My daughter came into my room last night and told me she found a study that said 97% of 20 year olds have at least one living grandparent.
We discussed this at length.
The daughter talking to me is my second born and she was 19 when MY last living grandparent died. After some discussion we established that all five of my children were between the ages of 4 and 14. Yes, I said FOUR. When their last grandparent died.
So my children are in the three percent.
Being a curious sort, I did some searching for some statistics on family dynamics.
An article I found (http://www.pewresearch.org/fact-tank/2014/12/22/less-than-half-of-u-s-kids-today-live-in-a-traditional-family/) said about 46% of U.S, kids under 18 live with both their parents in a traditional heterosexual marriage and neither one of them remarried.
So my kids are a rarity.
I have five kids, two of those still under 18. My husband and I have been married for 26 years now. I can remember one time going into the food stamps office for an interview and the worker asking me if any of my children had a parent not living in the home with them.
No. My husband and I live with our children.
Then she asked if my husband or I either received or paid any child support.
I told her the only children either my husband or I had were the same five children.
She said that was highly unusual. Generally if a woman had more than two kids, there was more than two dads involved, especially when you were talking about woman receiving Food Stamps and WIC, like I was.
Then I found another article describing the sandwich generation (http://www.pewsocialtrends.org/2013/01/30/the-sandwich-generation/). It said nearly half the people in my age range are raising children or supporting adult children.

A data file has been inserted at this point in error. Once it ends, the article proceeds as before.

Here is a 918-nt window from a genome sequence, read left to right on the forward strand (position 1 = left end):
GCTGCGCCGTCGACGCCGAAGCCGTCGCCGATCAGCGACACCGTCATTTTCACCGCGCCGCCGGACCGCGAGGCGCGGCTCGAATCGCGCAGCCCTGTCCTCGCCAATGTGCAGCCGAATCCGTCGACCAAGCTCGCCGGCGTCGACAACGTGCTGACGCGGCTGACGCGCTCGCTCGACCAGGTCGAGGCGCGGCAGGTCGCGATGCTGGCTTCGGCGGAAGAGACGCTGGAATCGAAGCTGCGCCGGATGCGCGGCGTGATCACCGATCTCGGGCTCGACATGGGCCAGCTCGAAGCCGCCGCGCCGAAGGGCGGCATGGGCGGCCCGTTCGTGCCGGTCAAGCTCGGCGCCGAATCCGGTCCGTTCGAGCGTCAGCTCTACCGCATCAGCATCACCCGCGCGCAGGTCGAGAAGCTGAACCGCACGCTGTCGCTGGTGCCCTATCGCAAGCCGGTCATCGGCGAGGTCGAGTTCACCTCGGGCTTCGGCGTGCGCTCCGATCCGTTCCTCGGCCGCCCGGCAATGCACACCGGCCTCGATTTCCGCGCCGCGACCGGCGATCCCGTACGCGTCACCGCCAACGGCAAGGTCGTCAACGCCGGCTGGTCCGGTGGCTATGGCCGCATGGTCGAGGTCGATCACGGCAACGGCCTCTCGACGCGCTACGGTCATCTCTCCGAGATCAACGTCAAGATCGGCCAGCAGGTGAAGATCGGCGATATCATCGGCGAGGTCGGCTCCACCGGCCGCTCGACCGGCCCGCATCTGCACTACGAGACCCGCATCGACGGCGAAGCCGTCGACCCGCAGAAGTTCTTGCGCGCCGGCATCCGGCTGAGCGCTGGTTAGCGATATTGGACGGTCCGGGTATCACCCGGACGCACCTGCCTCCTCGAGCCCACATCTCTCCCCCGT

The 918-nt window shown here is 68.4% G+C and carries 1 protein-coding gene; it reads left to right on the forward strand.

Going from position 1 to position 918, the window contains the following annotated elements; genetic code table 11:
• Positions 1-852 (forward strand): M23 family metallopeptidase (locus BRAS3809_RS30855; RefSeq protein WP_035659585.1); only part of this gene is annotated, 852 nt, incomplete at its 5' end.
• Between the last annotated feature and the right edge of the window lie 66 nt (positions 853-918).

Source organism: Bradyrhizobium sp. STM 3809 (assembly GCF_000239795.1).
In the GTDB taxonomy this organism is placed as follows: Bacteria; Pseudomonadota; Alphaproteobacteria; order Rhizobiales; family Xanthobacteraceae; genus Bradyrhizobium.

Okay, I’m doing both.
It also said, about 15% of these people in this age range are “sandwiched” between their kids and at least one parent that they are caring for.
Okay, not doing that.
In fact, as noted above, can’t be doing that. My parents and in-laws are dead.
So technically I’m in the sandwich generation age range, and have children that fit the age range, but I’m not in a “sandwich” situation.
So again, unusual.
Out of this same curiosity, I looked up statistics on twins as well. (http://www.twin-pregnancy-and-beyond.com/mirror-twins.html) Fraternal twins are the most common.
Among identical twins, mirror twins account one fourth of them.
I guess my kids are in good company. I’m a rarity too.
All this got me thinking about how we try to group people into categories. If this set of circumstances applies to you, you belong in this group. But all too often people don’t fall into a set category.
Recently I saw a video that was supposed to be out of Denmark, which showed a large group of people being grouped into different “boxes”. Then someone asked all of them to form a new group if they fit the description. They’d say a description, people would step forward and they’d take a picture of this new group.
The point it was making was we all have things in common with everyone else
You can do the statistics all you want but not everyone is going to fall within those parameters exactly. In fact, most people are going to fall outside the average simply because it is an average.
Who wants to be average anyway?
I know I’ve said it before, but I’ll say it again, no two people are exactly alike.
Personally, the world would be rather boring if we were.
Smile. Make the day a brighter day.